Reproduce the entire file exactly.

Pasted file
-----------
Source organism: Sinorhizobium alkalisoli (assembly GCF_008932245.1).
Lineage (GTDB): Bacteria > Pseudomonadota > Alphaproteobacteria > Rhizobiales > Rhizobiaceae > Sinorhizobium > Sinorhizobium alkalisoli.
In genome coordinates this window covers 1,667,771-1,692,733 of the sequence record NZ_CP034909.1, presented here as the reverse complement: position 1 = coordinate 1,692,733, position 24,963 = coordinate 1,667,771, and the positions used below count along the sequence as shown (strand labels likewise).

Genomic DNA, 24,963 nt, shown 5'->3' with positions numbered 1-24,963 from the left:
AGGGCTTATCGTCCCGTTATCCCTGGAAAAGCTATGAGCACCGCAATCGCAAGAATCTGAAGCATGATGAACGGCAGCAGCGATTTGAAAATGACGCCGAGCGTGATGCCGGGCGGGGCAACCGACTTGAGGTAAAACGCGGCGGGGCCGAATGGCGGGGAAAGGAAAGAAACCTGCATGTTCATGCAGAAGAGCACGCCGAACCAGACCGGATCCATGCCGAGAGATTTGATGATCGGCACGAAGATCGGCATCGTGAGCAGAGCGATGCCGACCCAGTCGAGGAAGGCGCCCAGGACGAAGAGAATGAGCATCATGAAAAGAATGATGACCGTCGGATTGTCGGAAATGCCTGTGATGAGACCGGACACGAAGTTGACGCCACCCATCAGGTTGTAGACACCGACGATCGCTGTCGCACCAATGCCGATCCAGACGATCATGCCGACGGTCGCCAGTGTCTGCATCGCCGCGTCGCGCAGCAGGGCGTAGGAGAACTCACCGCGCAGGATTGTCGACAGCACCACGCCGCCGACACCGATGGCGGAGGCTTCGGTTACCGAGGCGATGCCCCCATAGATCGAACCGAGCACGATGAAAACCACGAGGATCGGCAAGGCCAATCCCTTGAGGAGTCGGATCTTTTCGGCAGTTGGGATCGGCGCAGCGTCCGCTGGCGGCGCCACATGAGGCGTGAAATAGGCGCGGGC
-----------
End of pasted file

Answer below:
Source organism: Sinorhizobium alkalisoli (assembly GCF_008932245.1).
Lineage (GTDB): Bacteria > Pseudomonadota > Alphaproteobacteria > Rhizobiales > Rhizobiaceae > Sinorhizobium > Sinorhizobium alkalisoli.
In genome coordinates this window covers 1,667,771-1,692,733 of the sequence record NZ_CP034909.1, presented here as the reverse complement: position 1 = coordinate 1,692,733, position 24,963 = coordinate 1,667,771, and the positions used below count along the sequence as shown (strand labels likewise).

Genomic DNA, 24,963 nt, shown 5'->3' with positions numbered 1-24,963 from the left:
AGGGCTTATCGTCCCGTTATCCCTGGAAAAGCTATGAGCACCGCAATCGCAAGAATCTGAAGCATGATGAACGGCAGCAGCGATTTGAAAATGACGCCGAGCGTGATGCCGGGCGGGGCAACCGACTTGAGGTAAAACGCGGCGGGGCCGAATGGCGGGGAAAGGAAAGAAACCTGCATGTTCATGCAGAAGAGCACGCCGAACCAGACCGGATCCATGCCGAGAGATTTGATGATCGGCACGAAGATCGGCATCGTGAGCAGAGCGATGCCGACCCAGTCGAGGAAGGCGCCCAGGACGAAGAGAATGAGCATCATGAAAAGAATGATGACCGTCGGATTGTCGGAAATGCCTGTGATGAGACCGGACACGAAGTTGACGCCACCCATCAGGTTGTAGACACCGACGATCGCTGTCGCACCAATGCCGATCCAGACGATCATGCCGACGGTCGCCAGTGTCTGCATCGCCGCGTCGCGCAGCAGGGCGTAGGAGAACTCACCGCGCAGGATTGTCGACAGCACCACGCCGCCGACACCGATGGCGGAGGCTTCGGTTACCGAGGCGATGCCCCCATAGATCGAACCGAGCACGATGAAAACCACGAGGATCGGCAAGGCCAATCCCTTGAGGAGTCGGATCTTTTCGGCAGTTGGGATCGGCGCAGCGTCCGCTGGCGGCGCCACATGAGGCGTGAAATAGGCGCGGGC